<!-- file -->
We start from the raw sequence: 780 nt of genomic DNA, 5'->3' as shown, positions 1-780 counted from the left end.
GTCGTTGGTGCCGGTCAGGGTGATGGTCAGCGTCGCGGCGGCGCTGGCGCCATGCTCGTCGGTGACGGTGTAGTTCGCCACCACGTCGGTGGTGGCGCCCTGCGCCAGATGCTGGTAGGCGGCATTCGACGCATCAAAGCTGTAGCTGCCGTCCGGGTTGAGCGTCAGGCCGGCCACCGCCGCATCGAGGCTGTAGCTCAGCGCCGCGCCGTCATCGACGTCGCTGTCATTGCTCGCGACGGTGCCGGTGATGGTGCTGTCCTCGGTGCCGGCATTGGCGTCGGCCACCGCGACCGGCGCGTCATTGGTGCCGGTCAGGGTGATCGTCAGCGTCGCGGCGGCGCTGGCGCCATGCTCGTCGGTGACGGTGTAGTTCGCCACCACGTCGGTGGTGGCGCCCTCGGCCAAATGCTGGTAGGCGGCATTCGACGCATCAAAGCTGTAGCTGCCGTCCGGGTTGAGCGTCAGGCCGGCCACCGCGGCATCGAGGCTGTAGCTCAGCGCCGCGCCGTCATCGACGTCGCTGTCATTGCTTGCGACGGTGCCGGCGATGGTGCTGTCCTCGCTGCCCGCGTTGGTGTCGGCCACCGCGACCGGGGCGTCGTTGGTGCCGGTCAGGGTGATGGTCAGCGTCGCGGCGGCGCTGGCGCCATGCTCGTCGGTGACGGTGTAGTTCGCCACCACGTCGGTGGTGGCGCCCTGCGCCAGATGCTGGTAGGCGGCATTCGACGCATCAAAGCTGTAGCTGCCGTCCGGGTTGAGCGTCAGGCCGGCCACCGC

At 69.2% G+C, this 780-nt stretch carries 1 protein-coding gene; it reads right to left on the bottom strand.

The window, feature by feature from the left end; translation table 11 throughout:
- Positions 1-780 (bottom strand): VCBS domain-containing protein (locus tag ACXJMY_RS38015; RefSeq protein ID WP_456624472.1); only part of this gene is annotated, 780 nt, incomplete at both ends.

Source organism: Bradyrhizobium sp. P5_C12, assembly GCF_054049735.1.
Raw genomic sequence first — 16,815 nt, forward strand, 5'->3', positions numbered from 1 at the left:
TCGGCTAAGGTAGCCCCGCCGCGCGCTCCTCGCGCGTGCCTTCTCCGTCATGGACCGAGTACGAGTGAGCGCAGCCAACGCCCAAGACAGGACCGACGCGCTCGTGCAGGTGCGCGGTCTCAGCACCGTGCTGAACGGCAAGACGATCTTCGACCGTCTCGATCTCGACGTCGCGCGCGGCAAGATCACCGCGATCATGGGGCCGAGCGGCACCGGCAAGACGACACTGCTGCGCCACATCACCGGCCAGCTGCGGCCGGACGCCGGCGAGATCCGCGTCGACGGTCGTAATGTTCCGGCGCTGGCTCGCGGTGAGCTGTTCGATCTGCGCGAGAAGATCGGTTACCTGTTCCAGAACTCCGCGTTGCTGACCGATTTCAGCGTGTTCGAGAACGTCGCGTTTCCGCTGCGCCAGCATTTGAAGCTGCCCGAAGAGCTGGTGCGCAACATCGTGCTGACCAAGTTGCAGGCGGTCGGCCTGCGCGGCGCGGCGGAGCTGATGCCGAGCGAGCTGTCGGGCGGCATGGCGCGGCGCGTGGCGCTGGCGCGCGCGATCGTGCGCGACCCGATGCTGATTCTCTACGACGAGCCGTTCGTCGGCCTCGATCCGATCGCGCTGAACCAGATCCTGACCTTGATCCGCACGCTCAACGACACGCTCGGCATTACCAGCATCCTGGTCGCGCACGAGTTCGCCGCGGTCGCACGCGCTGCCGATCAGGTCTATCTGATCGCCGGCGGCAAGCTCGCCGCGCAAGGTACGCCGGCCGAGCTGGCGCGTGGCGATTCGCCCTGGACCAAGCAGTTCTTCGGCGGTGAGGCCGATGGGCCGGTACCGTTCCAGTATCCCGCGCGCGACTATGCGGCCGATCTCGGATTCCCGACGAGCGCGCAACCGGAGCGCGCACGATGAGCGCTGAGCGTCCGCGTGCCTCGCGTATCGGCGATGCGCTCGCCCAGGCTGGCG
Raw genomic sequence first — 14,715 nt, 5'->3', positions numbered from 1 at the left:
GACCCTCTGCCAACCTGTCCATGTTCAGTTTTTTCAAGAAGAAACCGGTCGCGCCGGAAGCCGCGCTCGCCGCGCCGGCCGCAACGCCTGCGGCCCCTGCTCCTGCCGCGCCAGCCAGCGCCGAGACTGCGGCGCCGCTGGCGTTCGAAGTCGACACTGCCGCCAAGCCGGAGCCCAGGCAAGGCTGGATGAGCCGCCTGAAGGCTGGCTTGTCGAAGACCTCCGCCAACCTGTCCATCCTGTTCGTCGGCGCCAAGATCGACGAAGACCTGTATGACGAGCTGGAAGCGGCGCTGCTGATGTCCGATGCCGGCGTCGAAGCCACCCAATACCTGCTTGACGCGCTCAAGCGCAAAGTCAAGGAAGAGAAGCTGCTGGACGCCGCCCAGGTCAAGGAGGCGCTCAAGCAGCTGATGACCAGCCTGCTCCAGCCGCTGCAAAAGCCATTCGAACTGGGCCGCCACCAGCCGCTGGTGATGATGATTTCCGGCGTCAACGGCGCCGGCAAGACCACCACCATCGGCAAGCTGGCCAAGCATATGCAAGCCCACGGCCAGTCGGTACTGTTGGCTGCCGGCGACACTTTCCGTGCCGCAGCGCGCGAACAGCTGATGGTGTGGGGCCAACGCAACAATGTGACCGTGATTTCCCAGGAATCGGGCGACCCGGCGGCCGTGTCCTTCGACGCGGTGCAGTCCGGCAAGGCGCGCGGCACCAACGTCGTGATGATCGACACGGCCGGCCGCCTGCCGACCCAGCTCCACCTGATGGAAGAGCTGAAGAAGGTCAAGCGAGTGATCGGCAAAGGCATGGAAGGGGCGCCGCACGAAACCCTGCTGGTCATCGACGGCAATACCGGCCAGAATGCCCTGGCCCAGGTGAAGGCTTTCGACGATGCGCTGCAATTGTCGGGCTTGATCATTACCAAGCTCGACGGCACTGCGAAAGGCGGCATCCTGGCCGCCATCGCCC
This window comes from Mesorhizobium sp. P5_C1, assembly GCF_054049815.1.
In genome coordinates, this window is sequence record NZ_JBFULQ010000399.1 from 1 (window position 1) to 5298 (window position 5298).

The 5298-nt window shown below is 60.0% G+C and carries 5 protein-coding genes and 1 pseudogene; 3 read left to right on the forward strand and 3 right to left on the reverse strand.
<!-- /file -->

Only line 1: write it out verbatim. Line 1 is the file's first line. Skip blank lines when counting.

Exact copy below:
We start from the raw sequence: 780 nt of genomic DNA, 5'->3' as shown, positions 1-780 counted from the left end.